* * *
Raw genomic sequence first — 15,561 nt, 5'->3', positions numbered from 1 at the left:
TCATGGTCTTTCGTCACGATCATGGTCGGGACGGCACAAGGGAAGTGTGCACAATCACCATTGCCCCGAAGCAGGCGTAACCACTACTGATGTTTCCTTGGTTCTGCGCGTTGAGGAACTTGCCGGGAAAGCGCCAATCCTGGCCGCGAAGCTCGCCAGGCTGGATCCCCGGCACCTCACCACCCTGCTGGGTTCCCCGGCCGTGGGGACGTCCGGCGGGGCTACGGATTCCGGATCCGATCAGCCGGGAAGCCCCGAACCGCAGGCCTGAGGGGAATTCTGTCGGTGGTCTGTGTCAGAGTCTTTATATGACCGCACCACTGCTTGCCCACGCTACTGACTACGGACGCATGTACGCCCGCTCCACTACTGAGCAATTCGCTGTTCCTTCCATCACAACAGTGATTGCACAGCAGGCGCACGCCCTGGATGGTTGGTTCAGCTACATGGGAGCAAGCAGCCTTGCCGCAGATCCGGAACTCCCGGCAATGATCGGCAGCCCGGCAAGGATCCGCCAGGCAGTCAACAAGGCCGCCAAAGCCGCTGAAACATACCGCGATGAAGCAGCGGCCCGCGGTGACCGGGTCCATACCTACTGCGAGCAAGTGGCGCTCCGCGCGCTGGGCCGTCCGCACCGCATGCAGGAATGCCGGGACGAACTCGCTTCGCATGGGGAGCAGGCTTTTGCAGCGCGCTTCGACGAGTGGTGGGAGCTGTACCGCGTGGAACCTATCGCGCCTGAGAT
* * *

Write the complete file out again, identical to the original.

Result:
Raw genomic sequence first — 15,561 nt, 5'->3', positions numbered from 1 at the left:
TCATGGTCTTTCGTCACGATCATGGTCGGGACGGCACAAGGGAAGTGTGCACAATCACCATTGCCCCGAAGCAGGCGTAACCACTACTGATGTTTCCTTGGTTCTGCGCGTTGAGGAACTTGCCGGGAAAGCGCCAATCCTGGCCGCGAAGCTCGCCAGGCTGGATCCCCGGCACCTCACCACCCTGCTGGGTTCCCCGGCCGTGGGGACGTCCGGCGGGGCTACGGATTCCGGATCCGATCAGCCGGGAAGCCCCGAACCGCAGGCCTGAGGGGAATTCTGTCGGTGGTCTGTGTCAGAGTCTTTATATGACCGCACCACTGCTTGCCCACGCTACTGACTACGGACGCATGTACGCCCGCTCCACTACTGAGCAATTCGCTGTTCCTTCCATCACAACAGTGATTGCACAGCAGGCGCACGCCCTGGATGGTTGGTTCAGCTACATGGGAGCAAGCAGCCTTGCCGCAGATCCGGAACTCCCGGCAATGATCGGCAGCCCGGCAAGGATCCGCCAGGCAGTCAACAAGGCCGCCAAAGCCGCTGAAACATACCGCGATGAAGCAGCGGCCCGCGGTGACCGGGTCCATACCTACTGCGAGCAAGTGGCGCTCCGCGCGCTGGGCCGTCCGCACCGCATGCAGGAATGCCGGGACGAACTCGCTTCGCATGGGGAGCAGGCTTTTGCAGCGCGCTTCGACGAGTGGTGGGAGCTGTACCGCGTGGAACCTATCGCGCCTGAGAT